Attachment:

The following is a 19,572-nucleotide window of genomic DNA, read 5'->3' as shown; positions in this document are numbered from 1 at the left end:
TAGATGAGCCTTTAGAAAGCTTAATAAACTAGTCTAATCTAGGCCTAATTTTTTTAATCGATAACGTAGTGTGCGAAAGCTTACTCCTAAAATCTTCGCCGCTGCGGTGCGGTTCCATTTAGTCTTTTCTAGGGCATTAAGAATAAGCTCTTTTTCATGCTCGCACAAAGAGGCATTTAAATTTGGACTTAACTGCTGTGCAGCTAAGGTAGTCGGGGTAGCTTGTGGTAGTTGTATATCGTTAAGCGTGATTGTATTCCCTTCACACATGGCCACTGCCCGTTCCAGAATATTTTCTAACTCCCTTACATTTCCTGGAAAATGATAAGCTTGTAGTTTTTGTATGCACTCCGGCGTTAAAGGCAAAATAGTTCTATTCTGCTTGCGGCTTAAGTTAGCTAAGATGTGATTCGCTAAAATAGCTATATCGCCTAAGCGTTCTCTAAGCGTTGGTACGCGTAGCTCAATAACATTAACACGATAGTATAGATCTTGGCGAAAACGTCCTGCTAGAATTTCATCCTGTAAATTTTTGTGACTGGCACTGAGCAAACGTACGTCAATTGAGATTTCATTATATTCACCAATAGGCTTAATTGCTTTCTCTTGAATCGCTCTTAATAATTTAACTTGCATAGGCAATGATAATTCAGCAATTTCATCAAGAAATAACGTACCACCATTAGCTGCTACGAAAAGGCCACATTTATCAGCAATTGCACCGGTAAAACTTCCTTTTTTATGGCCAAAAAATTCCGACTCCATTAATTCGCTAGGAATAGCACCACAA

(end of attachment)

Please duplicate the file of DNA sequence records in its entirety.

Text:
The following is a 19,572-nucleotide window of genomic DNA, read 5'->3' as shown; positions in this document are numbered from 1 at the left end:
TAGATGAGCCTTTAGAAAGCTTAATAAACTAGTCTAATCTAGGCCTAATTTTTTTAATCGATAACGTAGTGTGCGAAAGCTTACTCCTAAAATCTTCGCCGCTGCGGTGCGGTTCCATTTAGTCTTTTCTAGGGCATTAAGAATAAGCTCTTTTTCATGCTCGCACAAAGAGGCATTTAAATTTGGACTTAACTGCTGTGCAGCTAAGGTAGTCGGGGTAGCTTGTGGTAGTTGTATATCGTTAAGCGTGATTGTATTCCCTTCACACATGGCCACTGCCCGTTCCAGAATATTTTCTAACTCCCTTACATTTCCTGGAAAATGATAAGCTTGTAGTTTTTGTATGCACTCCGGCGTTAAAGGCAAAATAGTTCTATTCTGCTTGCGGCTTAAGTTAGCTAAGATGTGATTCGCTAAAATAGCTATATCGCCTAAGCGTTCTCTAAGCGTTGGTACGCGTAGCTCAATAACATTAACACGATAGTATAGATCTTGGCGAAAACGTCCTGCTAGAATTTCATCCTGTAAATTTTTGTGACTGGCACTGAGCAAACGTACGTCAATTGAGATTTCATTATATTCACCAATAGGCTTAATTGCTTTCTCTTGAATCGCTCTTAATAATTTAACTTGCATAGGCAATGATAATTCAGCAATTTCATCAAGAAATAACGTACCACCATTAGCTGCTACGAAAAGGCCACATTTATCAGCAATTGCACCGGTAAAACTTCCTTTTTTATGGCCAAAAAATTCCGACTCCATTAATTCGCTAGGAATAGCACCACAA